What to Know
- Deborah Danner, 66, was shot and killed by a uniformed sergeant in her Bronx apartment in October 2016
- The NYPD had been responding to a 911 call complaining about Danner, who was described as emotionally disturbed
- Top city officials, including Mayor de Blasio and NYPD Commissioner O'Neill, issued searing rebukes of Sgt. Hugh Barry after the shooting
The NYPD sergeant charged with murder and other crimes in the shooting death of a 66-year-old mentally ill Bronx woman he had claimed charged him with a baseball bat in 2016 has been found not guilty on all counts.
In announcing Thursday's verdict in the trial of Sgt. Hugh Barry, who had also been accused of manslaughter and criminally negligent homicide in the death of Deborah Danner, the judge said the prosecution didn't meet its burden of proof. Barry did not react as he was declared not guilty on all counts, nor did he speak to reporters before slipping through throngs of NYPD supporters on his way out.
The Sergeants Benevolent Association tweeted a statement announcing the verdict "with much joy and relief" and blasted authorities for prosecuting.
A spokesman for the Danner family described them as "devastated." Photos from the courthouse showed relatives with pursed lips gripping each other for stability, holding one another up both physically and emotionally.
Danner was a paranoid schizophrenic who had been hospitalized at least 10 times. On Oct. 18, 2016, Barry, an eight-year department veteran, encountered her naked and armed with scissors in her Castle Hill apartment after responding to a 911 call about a disturbance. He persuaded her to put down the scissors, but as he was coaxing her out of the room, she picked up a baseball bat and charged him, his attorney said at the time. Barry fired two shots, killing her.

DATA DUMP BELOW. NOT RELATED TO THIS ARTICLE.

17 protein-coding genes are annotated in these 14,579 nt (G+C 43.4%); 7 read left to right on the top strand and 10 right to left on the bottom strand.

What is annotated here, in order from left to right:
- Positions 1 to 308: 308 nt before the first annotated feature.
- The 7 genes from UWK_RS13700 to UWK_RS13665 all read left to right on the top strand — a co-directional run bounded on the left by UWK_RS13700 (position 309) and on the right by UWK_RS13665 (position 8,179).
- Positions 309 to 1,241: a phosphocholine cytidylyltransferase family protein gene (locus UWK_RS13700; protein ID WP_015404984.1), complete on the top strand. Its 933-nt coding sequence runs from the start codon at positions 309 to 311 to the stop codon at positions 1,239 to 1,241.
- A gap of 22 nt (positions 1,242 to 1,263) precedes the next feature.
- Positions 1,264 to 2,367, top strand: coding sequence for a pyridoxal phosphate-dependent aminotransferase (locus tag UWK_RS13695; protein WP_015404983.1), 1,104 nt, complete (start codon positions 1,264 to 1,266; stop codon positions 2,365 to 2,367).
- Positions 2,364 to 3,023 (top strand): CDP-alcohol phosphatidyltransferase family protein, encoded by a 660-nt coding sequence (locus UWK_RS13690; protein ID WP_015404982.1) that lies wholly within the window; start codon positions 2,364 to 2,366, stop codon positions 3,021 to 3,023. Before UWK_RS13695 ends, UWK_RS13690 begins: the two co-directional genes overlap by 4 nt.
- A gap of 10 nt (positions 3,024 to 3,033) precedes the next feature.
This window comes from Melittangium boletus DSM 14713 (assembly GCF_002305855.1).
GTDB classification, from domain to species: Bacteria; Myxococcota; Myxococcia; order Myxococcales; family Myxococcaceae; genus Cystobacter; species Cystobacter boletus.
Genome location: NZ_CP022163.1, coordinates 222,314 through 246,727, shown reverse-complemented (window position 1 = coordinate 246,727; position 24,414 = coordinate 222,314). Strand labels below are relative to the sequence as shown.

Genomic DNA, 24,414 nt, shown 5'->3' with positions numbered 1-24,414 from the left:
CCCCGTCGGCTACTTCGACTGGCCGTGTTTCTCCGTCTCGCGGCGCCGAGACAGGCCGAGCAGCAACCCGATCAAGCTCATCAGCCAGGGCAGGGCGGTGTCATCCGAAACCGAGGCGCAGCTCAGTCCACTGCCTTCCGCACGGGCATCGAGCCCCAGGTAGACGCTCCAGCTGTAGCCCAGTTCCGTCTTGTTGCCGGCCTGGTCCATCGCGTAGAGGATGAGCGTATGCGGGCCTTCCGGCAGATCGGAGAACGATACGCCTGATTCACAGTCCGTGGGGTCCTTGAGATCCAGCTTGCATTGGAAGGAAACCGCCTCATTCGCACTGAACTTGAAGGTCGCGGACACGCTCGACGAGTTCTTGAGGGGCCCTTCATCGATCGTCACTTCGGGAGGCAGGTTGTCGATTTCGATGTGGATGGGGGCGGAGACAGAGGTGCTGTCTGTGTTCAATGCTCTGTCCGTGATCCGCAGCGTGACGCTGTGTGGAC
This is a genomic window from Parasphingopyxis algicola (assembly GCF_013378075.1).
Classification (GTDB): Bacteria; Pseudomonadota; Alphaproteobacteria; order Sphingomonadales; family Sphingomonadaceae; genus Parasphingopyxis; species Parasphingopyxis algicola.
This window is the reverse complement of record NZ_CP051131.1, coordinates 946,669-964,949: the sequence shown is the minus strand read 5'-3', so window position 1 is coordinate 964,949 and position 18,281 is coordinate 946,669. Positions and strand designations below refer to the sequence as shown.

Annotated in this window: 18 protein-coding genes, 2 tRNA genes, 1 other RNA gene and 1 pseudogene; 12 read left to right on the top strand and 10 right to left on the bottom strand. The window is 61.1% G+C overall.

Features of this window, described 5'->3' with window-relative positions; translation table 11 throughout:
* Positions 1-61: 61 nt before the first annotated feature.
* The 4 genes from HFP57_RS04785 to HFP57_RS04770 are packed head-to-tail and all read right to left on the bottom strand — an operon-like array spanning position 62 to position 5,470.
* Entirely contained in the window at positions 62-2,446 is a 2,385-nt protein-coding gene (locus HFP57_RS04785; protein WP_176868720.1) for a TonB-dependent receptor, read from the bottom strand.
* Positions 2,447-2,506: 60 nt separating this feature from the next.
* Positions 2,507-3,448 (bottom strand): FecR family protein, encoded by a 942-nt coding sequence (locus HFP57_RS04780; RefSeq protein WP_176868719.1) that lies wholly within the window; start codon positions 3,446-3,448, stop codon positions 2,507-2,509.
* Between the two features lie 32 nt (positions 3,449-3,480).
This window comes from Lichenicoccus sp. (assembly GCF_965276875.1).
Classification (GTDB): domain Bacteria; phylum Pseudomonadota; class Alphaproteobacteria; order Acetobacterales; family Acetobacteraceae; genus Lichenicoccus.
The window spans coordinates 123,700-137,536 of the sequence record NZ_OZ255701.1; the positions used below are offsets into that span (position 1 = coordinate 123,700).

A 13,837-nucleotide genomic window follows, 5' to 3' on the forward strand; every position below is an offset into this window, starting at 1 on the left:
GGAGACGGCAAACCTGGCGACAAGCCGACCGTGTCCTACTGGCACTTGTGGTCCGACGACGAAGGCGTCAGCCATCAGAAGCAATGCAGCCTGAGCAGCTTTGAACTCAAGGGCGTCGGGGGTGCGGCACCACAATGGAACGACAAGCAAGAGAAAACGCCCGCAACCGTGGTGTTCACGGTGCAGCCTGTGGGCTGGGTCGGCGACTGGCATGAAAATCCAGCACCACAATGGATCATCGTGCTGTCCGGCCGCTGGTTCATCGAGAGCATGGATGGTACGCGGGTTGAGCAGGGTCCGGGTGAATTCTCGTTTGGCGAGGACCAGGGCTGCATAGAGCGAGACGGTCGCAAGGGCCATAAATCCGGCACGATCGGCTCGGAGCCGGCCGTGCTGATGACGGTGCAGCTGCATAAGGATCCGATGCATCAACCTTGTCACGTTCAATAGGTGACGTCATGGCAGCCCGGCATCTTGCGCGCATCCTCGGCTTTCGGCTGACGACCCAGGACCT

Barry's lawyer, Andrew Quinn, said in opening trial arguments Barry fired because Danner was swinging a baseball bat at his head. The New York Times reported, though, that officer Camilo Rosario testified Danner did not swing the bat at Barry before Barry shot her. Other officers who were present testified that Rosario was the only officer who had a clear view of the fatal encounter.
Top city officials, including Mayor de Blasio and Police Commissioner James O'Neill, condemned the shooting at the time. Calling Danner's death a failure of the NYPD, O'Neill said it was clear that some police protocols involving the treatment of mentally ill individuals were not adhered to in Danner's case.
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In an emotional press conference in the days after the shooting, de Blasio said officers are supposed to use deadly force only when faced with a dire situation, and, he said, that standard clearly was not met in Danner's case.
"Deborah Danner should be alive right now, period," de Blasio said in October 2016. "Something went horribly wrong here."
After a two-month grand jury investigation, Barry was charged in May 2017 with murder, manslaughter and other charges. Barry was placed on modified duty immediately after the shooting, stripped of his gun and badge. The sergeant joined the NYPD in July 2008. He was promoted in November 2014.
Less than five years before her death, Danner scribed a searing, eloquent essay on living with schizophrenia in which she agonized over the deaths of mentally ill people like her at the hands of police.
"We are all aware of the all too frequent news stories about the mentally ill who come up against law enforcement instead of mental health professionals and end up dead," she wrote in the 2012 piece.
The death of Danner, who was black, at the hands of Barry, who is white, invited comparisons to the 1984 police killing of another black Bronx woman, Eleanor Bumpurs, who was shot after waving a knife at officers.